The landscape of filmmaking has changed more in the last decade than perhaps in its entire existence. Film has always been a progressive art by virtue of its tight bonds with technology, but this more recent era of change has had, and will have much farther reaching consequences for filmmakers than ever before.
Its source is no great mystery; the internet has blown business, art, and communication wide open in a way that society has yet to fully understand. In a mere 20 years the internet has radically transformed the way we do almost everything, and despite a few detrimental aspects, it has given filmmakers everywhere more power and opportunity than they could ever accumulate under the old system.
T’was a cruel vocation to make film once upon a time, with major studios numbering in the single digits, most of them converged on the American West Coast, it was nothing short of a fairytale endeavor to be allowed access into the fantastical world of cinema, never mind the costs of even just playing on that level. There have always been independents in the industry, but the means of production and big studio stranglehold over distribution and movie screens had in a way almost guaranteed virtual anonymity to anyone on the outside.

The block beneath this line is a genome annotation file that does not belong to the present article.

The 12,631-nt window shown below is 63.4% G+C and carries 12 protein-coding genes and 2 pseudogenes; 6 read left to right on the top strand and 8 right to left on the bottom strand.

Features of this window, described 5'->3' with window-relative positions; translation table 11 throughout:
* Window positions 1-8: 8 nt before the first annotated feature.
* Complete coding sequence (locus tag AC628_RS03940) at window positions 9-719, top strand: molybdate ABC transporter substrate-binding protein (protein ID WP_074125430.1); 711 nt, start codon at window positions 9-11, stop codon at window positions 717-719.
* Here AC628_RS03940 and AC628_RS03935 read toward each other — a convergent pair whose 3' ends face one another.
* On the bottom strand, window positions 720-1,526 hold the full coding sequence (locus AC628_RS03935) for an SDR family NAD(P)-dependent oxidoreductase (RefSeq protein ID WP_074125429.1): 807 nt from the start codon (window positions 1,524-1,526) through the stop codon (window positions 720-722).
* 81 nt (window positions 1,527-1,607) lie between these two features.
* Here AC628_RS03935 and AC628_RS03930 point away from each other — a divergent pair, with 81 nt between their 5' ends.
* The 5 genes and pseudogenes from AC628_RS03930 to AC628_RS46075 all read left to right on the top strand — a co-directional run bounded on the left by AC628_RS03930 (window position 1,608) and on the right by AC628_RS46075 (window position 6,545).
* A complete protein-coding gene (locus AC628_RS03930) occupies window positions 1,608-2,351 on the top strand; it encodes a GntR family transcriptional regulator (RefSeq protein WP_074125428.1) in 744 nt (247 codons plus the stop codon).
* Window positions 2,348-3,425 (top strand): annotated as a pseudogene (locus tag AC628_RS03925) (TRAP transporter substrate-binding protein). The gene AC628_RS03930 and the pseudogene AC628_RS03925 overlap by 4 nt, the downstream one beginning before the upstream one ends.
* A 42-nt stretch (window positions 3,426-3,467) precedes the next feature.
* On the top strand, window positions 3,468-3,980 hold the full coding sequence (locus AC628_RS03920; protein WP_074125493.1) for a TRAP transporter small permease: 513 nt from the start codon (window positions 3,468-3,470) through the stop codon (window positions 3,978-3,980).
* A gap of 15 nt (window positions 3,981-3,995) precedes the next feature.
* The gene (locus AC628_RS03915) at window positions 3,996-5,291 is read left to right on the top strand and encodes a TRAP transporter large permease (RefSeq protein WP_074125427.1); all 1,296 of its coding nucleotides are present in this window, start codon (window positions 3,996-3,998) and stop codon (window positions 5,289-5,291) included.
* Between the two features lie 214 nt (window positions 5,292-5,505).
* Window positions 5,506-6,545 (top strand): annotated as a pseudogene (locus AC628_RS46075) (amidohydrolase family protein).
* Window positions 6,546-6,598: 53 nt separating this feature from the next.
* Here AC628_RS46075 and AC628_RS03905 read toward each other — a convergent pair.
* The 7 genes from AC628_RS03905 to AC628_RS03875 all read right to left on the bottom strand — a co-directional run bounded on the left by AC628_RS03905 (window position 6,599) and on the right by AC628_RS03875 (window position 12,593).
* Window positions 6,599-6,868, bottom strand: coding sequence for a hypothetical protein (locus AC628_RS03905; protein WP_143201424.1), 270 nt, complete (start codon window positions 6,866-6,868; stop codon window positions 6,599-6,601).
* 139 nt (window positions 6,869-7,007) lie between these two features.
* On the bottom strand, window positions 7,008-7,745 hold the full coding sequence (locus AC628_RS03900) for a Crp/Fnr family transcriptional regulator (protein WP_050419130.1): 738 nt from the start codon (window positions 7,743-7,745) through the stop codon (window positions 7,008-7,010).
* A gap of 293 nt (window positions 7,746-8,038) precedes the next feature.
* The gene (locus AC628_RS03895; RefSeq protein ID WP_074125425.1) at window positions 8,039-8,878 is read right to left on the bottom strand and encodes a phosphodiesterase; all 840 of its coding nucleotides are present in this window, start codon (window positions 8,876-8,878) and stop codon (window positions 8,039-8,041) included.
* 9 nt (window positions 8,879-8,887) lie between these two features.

The advent of the internet as an unparalleled platform and communication hub has affected these particular aspects of cinema most significantly; simply put, we now have the power to watch anything at any time. for filmmakers this has shocking implications as we have seen with the success of the Blair Witch Project, Paranormal Activity, District 9, Red State and a great number of other runaway hits that were made possible through the sheer harnessing of the internet’s potential.
Now more than ever the tools are there for any aspiring filmmaker to step out of the shadows and make his/her voice heard in a credible way while retaining unprecedented control over the product.
Together with the mass availability of recording equipment, low-cost editing solutions, and a global audience that is now reachable from your pocket, the internet is fast becoming the New Hollywood and the industry big whigs are starting to notice. Filmmakers are more numerous today than at any other time in history with many new voices having access to the dialogue than before. We are seeing the emergence of a true “global cinema” that isn’t stifled by overbearing American industry dominance, and these films are beginning to look just as good if not better in terms of production values.
There is every reason to be excited if you’re a filmmaker in the 21st century.